But before such a permanent encampment, the concreteness of existential emptiness could be derived purely by looking. No exceptional abillty to see into the nature of things was required. The eternity of the same readily revealed itself to all those who had the patience to pause long enough to appreciate the horizons, the boundaries of the magnificent desert, and long enough to allow the horizon to fully transform itself into an idea, to become a part of seeing in the most fundamental way, in other words, to become an "ideology." The ideology of horizons is a peculiar production of this form of wilderness. And it is an ideology that sustains wandering. Here, the horizon, consisting of visible sameness, visible emptiness, visible lack of any promise whatever, nullifies the quest after it. But on the other hand, such a horizon speaks of the conclusion of the desert and promises an unknown beyond, a different nature that cannot be seen without wandering toward the horizon. And in this other capacity, the horizon instigates the quest for that beyond.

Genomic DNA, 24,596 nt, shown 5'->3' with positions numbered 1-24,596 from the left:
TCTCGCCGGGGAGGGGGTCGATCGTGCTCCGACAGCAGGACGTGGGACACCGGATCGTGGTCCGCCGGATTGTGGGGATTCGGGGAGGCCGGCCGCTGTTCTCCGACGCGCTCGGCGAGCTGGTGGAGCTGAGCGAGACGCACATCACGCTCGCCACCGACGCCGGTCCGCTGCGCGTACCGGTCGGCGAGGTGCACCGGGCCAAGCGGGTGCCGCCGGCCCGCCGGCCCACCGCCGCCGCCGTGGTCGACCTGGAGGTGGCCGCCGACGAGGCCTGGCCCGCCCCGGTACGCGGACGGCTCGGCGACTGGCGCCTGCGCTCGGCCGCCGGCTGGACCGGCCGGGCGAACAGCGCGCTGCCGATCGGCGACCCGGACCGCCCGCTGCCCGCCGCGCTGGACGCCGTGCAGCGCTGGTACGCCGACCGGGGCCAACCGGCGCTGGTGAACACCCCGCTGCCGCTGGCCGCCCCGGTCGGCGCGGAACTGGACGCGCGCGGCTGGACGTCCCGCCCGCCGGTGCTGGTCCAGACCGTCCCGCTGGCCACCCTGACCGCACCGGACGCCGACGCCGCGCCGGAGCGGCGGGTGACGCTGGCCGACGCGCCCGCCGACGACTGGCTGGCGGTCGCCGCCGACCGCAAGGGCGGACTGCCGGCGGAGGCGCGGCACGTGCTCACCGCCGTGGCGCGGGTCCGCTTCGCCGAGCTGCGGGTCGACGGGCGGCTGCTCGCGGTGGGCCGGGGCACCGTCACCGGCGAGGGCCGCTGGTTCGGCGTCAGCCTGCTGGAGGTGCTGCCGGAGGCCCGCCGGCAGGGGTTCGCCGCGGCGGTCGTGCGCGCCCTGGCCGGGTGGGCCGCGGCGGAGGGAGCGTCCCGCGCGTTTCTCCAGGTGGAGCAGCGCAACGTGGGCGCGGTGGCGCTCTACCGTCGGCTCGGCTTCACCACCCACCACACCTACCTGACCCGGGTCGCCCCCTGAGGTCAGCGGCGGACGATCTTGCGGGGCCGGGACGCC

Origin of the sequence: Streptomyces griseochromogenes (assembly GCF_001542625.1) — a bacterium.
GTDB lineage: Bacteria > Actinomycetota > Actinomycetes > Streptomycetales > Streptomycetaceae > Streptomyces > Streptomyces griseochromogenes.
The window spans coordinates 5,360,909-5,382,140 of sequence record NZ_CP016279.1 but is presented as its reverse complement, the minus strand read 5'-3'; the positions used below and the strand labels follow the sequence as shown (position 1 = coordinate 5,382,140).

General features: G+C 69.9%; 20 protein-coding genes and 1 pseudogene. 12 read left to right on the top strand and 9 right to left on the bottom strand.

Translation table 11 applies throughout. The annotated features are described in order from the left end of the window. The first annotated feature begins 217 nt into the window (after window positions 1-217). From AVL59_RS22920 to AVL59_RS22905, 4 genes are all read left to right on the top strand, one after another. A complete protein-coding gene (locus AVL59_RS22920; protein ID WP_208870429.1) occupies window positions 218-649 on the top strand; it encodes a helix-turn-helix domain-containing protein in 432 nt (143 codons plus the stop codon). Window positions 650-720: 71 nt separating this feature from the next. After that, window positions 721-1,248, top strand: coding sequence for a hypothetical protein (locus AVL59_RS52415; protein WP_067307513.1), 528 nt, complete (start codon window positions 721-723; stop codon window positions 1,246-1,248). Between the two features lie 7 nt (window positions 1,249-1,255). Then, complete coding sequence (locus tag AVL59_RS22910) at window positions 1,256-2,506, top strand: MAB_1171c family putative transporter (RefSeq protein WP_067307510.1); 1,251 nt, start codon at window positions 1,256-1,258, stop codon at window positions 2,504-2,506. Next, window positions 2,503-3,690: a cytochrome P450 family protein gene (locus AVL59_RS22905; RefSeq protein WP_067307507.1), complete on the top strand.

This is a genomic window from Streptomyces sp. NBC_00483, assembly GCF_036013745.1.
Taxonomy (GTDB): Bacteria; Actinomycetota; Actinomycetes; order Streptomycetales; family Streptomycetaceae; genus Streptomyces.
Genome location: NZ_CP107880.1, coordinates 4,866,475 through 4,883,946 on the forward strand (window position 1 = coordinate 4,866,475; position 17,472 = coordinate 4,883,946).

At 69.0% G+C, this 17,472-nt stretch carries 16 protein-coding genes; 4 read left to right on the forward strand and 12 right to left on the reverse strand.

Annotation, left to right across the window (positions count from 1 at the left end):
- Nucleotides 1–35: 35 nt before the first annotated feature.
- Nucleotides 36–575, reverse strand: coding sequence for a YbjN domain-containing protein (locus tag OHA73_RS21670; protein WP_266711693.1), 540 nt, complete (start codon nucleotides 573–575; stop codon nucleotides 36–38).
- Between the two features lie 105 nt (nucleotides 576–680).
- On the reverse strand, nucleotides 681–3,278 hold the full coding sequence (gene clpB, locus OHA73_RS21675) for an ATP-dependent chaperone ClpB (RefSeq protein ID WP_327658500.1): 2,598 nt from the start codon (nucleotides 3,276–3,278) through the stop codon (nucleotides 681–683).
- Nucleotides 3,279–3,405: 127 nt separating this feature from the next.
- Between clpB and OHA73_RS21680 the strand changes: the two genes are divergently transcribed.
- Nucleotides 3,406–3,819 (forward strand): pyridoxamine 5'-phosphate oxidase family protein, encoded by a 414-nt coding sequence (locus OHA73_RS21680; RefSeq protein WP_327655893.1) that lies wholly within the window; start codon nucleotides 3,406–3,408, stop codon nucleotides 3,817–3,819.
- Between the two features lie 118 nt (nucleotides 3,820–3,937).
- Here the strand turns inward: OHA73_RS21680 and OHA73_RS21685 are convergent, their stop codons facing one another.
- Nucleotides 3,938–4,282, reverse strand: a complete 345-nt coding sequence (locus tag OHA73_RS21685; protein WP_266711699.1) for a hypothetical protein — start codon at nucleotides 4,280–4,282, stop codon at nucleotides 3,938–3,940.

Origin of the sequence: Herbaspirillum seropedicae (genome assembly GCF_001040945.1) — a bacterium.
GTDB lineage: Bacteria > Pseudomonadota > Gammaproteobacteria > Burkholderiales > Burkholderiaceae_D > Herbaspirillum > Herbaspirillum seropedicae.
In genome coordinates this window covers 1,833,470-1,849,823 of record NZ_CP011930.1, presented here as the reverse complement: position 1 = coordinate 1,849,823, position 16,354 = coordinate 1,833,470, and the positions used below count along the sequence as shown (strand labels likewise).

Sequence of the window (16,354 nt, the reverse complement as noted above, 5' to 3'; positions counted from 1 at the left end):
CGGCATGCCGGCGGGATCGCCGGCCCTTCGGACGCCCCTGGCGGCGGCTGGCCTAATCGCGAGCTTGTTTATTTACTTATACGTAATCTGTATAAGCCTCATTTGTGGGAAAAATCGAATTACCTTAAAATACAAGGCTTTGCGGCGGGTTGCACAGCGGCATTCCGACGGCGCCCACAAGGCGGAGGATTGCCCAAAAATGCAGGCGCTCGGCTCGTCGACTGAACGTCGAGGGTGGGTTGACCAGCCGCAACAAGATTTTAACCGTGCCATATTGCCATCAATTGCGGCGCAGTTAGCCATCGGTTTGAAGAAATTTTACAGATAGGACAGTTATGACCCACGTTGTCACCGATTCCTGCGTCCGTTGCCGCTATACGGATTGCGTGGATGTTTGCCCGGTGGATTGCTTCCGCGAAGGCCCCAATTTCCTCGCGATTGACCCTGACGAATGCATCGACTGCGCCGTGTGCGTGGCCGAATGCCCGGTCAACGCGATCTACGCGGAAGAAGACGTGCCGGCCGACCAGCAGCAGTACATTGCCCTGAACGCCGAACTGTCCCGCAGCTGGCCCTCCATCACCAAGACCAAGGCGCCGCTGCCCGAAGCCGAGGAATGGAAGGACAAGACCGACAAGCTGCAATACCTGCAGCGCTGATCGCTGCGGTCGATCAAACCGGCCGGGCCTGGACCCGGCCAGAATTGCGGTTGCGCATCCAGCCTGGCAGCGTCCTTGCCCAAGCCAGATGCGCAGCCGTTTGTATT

This perplexing appeal of the horizon situates it exactly at the borderline between two modes of wandering. One mode is to wander as a natural fate, preordained by the indifference of the desolate landscape to ordinary human needs. The other mode is to invest in the wandering a teleological scheme of crossing over into a land of lush riverbanks, where the horizon would gradually disappear as an invitation, goal, or boundary of permanent wandering. In both cases, the desert itself only promises traces, ruins, and betrayals of past loves and lives; nothing more. One wanders, and one forgets through wandering --- in effect eliminating from view --- the desert's failure to sustain other than its own overpowering expanse, eternal and normative as it seems. Here, if there is a destination, one reaches it by simply moving. No elaborate schemes are required. No scheming subject is required. In fact, no subject at all is required. Until poetic, cosmological, and thematic discourses about that nature began to be produced, valued, and preserved, there were no forms imposed on it. For the wanderer, the desert formed itself and dissipated along the way, with no everlasting images. Such a nature formed itself in the mode of interruptions, as though to encourage existence a little longer, precisely when the wanderer was about to perish. This is how the nomadic ode itself proceeded until exhaustion (and not conclusion) consumed its energy. But until the regular production and preservation of discourse and sedentarism, such interruptions were no more than erasable bursts of life. There was wandering, but there were no roads, no pathways, no passages into an alternative ideology or life, no meaning for time or direction. Unless one ceased to be a nomad, nothing altered that eternal presence.